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Bancroftian filariasis associated with male sterility
  1. Dwijesh Kumar Panda1,
  2. Devi Prasad Mohapatra2
  1. 1Department of Pathology and Medicine, Sanaria, Bhubaneswar, India
  2. 2Department of Plastic Surgery, JIPMER, Puducherry, India
  1. Correspondence to Dr Dwijesh Kumar Panda, doctordwijesh{at}

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A 33-year-old man presented with recurrent pain and swelling in the inguinal region since the last 8 years, occasional fever and loss of sex drive. The pain and swelling usually lasted for 2–3 weeks with a pain-free interval of 4–5 months. He felt that the size of the left testis is gradually reducing. He had been married for more than 5 years without having any children. Clinical examination revealed swelling and tenderness of the scrotum more on the right (figure 1A).

Fro Figure 1

(A) A 33-year- old man with right-sided testicular swelling. (B) Ultrasonography of the scrotum reveals a hypoechogenic, small right testis with irregularly echogenicity in periphery due to fibrosis. (C) Colour Doppler reveals absence of vascular flow on right-side testis.

Ultrasound examination showed swelling of both epididymis with the outer area appearing irregularly echogenic due to fibrosis (figure 1B). The right cord appeared swollen and measured 8.75 mm, normal being below 5 mm. A colour Doppler study revealed absence of vascular flow on the right side testis (figure 1C).

Seminal fluid analysis was done. The total sperm count was 9.4 million/mL having low viscosity with non-motile dead spermatozoa about 40%. The circulating adult filarial antigen test (OG4C3) was positive (512 antigen units). OG4C3 test is a highly sensitive and specific quantitative monoclonal antibody-based ELISA test for the diagnosis of filariasis.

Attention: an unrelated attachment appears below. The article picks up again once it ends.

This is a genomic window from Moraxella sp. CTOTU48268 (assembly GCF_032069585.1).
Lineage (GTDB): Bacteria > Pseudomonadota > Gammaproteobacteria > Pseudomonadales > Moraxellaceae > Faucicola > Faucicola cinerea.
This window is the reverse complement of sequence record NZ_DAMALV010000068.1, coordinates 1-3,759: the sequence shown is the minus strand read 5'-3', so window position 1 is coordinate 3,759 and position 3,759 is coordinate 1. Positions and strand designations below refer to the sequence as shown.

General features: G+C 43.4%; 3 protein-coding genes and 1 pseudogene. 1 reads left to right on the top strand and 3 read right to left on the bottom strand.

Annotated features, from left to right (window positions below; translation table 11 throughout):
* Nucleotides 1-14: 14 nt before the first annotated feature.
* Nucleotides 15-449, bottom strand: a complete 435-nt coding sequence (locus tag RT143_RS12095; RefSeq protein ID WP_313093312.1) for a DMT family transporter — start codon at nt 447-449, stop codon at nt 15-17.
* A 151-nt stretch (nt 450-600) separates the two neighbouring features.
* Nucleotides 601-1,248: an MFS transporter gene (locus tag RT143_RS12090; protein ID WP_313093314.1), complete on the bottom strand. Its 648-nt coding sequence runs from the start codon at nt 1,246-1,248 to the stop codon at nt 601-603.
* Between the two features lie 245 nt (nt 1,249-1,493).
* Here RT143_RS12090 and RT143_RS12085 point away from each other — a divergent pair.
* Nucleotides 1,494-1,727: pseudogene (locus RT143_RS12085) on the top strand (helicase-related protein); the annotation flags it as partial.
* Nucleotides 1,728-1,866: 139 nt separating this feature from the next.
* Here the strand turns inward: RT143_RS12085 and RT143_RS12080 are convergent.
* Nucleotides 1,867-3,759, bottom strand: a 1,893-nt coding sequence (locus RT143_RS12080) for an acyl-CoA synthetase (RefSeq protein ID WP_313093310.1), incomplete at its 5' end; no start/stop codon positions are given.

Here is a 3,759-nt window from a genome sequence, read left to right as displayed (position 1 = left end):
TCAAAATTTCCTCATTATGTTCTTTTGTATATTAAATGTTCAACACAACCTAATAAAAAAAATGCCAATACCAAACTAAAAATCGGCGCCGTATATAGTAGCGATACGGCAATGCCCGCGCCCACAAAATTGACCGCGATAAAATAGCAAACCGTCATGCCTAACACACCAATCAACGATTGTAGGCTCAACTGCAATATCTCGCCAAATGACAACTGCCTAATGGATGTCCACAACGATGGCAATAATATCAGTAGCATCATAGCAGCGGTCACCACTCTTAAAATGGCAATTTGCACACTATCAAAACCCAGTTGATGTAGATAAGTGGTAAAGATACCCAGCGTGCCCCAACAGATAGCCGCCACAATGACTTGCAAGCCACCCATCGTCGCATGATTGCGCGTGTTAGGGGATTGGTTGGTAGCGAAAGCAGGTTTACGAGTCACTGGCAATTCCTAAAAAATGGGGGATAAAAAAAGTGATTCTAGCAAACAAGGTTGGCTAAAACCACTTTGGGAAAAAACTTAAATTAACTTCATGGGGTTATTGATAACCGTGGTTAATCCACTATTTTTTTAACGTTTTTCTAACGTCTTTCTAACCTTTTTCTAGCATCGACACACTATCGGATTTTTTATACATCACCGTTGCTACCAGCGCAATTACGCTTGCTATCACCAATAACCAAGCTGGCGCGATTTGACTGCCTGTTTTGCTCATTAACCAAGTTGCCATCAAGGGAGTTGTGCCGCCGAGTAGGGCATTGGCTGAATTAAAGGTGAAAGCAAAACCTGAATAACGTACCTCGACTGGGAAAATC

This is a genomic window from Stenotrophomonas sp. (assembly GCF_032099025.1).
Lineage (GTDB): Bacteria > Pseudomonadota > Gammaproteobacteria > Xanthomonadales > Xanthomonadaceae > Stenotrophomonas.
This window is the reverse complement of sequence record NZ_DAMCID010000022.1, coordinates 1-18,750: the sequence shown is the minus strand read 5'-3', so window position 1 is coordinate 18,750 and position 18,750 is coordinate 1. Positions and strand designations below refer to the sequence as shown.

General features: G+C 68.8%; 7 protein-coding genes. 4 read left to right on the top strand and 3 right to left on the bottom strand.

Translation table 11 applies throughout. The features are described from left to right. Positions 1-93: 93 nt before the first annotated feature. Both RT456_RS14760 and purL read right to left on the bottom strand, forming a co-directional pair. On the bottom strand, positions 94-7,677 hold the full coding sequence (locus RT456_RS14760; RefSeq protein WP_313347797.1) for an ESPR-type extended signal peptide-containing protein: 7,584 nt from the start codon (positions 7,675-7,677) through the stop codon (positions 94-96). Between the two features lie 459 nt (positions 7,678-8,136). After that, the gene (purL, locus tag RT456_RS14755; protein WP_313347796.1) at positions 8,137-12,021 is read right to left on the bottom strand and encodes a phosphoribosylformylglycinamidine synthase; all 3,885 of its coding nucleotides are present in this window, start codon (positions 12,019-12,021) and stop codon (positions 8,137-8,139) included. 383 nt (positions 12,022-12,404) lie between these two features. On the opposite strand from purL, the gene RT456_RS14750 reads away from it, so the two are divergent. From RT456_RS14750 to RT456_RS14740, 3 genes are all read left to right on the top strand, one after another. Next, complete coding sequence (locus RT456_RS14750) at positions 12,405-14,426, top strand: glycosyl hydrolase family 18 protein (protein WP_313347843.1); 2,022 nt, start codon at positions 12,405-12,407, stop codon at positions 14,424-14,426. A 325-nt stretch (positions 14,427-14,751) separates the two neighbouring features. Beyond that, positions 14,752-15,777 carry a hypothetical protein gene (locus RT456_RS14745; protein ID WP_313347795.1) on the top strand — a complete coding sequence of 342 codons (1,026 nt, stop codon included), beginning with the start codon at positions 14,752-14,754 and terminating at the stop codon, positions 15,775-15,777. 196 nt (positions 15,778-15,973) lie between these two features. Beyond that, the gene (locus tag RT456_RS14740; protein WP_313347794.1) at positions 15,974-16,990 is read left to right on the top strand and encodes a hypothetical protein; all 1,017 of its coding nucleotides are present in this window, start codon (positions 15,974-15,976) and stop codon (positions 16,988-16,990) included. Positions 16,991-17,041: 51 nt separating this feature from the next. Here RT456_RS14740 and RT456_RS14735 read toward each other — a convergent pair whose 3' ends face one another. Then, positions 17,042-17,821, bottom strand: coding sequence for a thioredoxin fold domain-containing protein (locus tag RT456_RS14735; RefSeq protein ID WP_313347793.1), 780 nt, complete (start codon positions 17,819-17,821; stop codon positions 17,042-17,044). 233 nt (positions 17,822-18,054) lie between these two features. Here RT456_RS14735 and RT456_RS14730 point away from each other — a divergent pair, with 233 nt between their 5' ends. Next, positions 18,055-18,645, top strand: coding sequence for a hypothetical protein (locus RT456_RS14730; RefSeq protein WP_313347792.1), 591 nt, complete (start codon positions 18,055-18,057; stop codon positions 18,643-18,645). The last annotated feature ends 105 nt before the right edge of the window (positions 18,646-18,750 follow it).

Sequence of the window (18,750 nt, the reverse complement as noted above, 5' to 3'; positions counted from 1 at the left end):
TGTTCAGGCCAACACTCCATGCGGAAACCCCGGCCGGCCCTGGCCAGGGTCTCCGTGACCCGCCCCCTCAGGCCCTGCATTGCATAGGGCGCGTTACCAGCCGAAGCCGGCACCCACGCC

A diagnosis of right filarial funiculitis with bilateral chronic epididymitis and secondary infertility was made. The patient was treated with amoxicillin and clavulanic acid 2 g daily, orally for 1 week, along with a course of diethylcarbamazine for 2 weeks as recommended by WHO guidelines. Flavonoid supplements were added for 2 weeks to reduce inflammation and pain. Following therapy, the patient had symptomatic relief of pain and fever, with reduction in swelling over right testis over a period of 6 months. A repeat seminal fluid analysis after 6 months however revealed a marginal improvement in sperm count (10 million/mL).

Lymphatic filariasis, most commonly due to Wuchereria bancrofti, is responsible for affecting nearly 120 million people worldwide and disfiguring another 40 million people.1 The adult filarial worm resides in the lymphatic system and disturbs the normal lymphatic function. Genital manifestations of lymphatic filariasis in men include hydrocele, lymphorea, epididymo-orchitis, ram horn penis and infertility.2 The exact mechanism of infertility in filariasis is unknown. Frequent epididymal inflammation and scarring leading to blockage of tubules may cause obstructive azoospermia. Development of antispermatozoa antibodies may also be a cause.3

This manuscript highlights the devastating complication of infertility that may occur in untreated or late-treated bancroftian filariasis.

Learning points

  • Lymphatic filariasis may present with numerous genital manifestations resulting in disfigurement and psychosexual abnormalities.

  • Secondary infertility may be an incapacitating and devastating outcome of genital involvement in lymphatic filariasis.

  • Lymphatic filariasis should be considered strongly as a differential diagnosis in patients with genital inflammation and swelling in endemic areas.


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  • Contributors DKP and DPM were involved in literature review and manuscript preparation. Both authors have evaluated the final manuscript before submission.

  • Competing interests None declared.

  • Patient consent Obtained.

  • Provenance and peer review Not commissioned; externally peer reviewed.